Kenyon certainly likes to tout its recent steps taken to reduce its environmental impact. But if this institution truly cares about its environmental impact, further gestures toward sustainability must be taken. The sustainability proposal I have in mind will not give the College more energy-efficient gizmos and doodads. Nor will it likely find its way on the Kenyon website, as an ego-boosting pitch to prospective students. No, my pitch is humble. I want Kenyon to take to heart the words of Henry David Thoreau: “I was determined to know beans.”
Yes, I write about beans. And tofu and seitan and tempeh. I write about Peirce Hall’s lack of delicious, high-protein and easily accessible vegan meals. I write about how this College discourages its students from eating vegetarian or vegan.
Eliminating meat from the diet can significantly reduce one’s environmental impact, yet Kenyon does not do enough to support the sustainable choices of some students.
Should they eat only on the meal plan, Kenyon students have only one dining option on campus. Granted, the semesterly board charge covers more than just meals, but a large portion of the $3,520 goes toward the mandatory meal plan. Assuming that a student eats 20 meals a week, over approximately 15 weeks, the cost per meal is $12.73. Approximating out other fees associated with the board, we might say that a Peirce meal costs about $10 for students. For many students, any food costs beyond the daily $30 are inconceivable.
These students are going to choose to eat meat-free only if Peirce can provide them with all their food needs — that is, vegan dishes that are tasty, healthy and accessible.
First, the good: I am usually more than happy with the taste of the vegan dishes that are made at Pierce. While individual preferences vary, I think it undeniable that AVI staffers work hard at making delicious food and that, by and large, they succeed at what they do.
Next, the not-so-good: Eating a well-balanced vegan diet can be difficult at Peirce. It is not uncommon to find the vegetarian line stocked exclusively with starches and vegetables. Think of the recent vegetarian paella — composed of white rice and vegetables — or vegetable curry as examples of this phenomenon. Yes, vegans have a particular appreciation for vegetables, but they need protein like everyone else. Vegan food can be protein-rich, but only if special care is taken to include legumes and meat substitutes. Protein is missing from many of Peirce’s vegan options, and this is especially the case at breakfast. AVI should provide more options than potatoes, oatmeal and toast if the College wants to support their meat-free students.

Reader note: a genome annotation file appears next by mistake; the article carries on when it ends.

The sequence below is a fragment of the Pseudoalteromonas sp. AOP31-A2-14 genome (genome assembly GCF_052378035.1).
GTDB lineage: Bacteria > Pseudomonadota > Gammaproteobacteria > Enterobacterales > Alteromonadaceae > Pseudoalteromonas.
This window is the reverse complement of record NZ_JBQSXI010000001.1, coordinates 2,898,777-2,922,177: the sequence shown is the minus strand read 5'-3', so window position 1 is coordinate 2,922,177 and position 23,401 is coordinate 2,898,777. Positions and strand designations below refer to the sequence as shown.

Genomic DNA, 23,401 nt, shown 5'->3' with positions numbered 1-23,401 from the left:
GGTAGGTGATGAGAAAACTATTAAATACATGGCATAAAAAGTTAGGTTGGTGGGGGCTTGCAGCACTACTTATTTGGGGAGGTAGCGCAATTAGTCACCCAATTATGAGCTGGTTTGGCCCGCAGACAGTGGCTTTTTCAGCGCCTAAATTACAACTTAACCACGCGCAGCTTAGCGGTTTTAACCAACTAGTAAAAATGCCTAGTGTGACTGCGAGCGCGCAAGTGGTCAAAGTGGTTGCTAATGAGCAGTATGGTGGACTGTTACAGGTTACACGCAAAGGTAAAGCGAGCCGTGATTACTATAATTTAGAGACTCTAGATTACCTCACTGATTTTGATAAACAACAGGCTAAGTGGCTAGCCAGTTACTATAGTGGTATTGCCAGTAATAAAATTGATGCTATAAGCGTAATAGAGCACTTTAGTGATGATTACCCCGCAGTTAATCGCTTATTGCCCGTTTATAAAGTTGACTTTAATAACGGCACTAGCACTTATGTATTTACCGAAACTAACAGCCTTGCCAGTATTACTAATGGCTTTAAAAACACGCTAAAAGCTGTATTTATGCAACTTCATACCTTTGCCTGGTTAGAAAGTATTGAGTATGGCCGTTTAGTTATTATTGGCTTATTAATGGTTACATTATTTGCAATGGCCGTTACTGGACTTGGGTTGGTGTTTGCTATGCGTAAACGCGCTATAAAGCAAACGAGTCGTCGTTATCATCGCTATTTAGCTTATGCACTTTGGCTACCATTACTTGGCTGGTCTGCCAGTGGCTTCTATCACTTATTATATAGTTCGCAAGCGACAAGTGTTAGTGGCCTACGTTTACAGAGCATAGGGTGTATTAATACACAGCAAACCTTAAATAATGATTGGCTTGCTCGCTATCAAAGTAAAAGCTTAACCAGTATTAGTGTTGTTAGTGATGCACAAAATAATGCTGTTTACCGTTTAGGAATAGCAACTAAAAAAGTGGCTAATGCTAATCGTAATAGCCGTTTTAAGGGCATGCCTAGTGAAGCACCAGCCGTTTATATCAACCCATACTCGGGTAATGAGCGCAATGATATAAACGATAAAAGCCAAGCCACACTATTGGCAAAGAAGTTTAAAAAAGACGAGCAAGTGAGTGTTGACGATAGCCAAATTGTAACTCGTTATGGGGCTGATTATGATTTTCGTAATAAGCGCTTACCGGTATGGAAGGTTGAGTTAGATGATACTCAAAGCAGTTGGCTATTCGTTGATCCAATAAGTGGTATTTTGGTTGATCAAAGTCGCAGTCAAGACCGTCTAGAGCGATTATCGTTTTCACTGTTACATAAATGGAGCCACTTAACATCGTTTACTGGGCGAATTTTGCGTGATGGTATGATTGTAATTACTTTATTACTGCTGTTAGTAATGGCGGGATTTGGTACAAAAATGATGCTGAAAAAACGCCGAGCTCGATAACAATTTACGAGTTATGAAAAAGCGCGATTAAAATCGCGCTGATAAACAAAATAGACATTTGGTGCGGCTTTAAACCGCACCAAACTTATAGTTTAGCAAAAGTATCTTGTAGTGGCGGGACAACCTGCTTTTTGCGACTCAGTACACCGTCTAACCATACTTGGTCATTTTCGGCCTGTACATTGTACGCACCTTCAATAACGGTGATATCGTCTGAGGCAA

Vegan options at Peirce are not only lacking in protein but they are ,often, quite simply lacking. When they exist, they must sometimes be ordered by special request. Having to ask individually for a vegan meal may discourage many students from adopting a vegan diet because they do not wish to feel like a burden on AVI staffers.
Kenyon should be applauded for its recent initiatives to make this campus more eco-conscious. Not only have the past few years seen the introduction of an environmental studies major, but several campus buildings now feature solar panels. As of this past spring, the central steam plant sports solar thermal technology. However, should Kenyon really care about sustainability, as indicated by the College’s pledge for eventual carbon neutrality, then having AVI encourage sustainable diets should be a priority.
Cameron Austin ’20 is mathematics and philosophy major from Chattanooga, Tenn. You can contact him at email@example.com.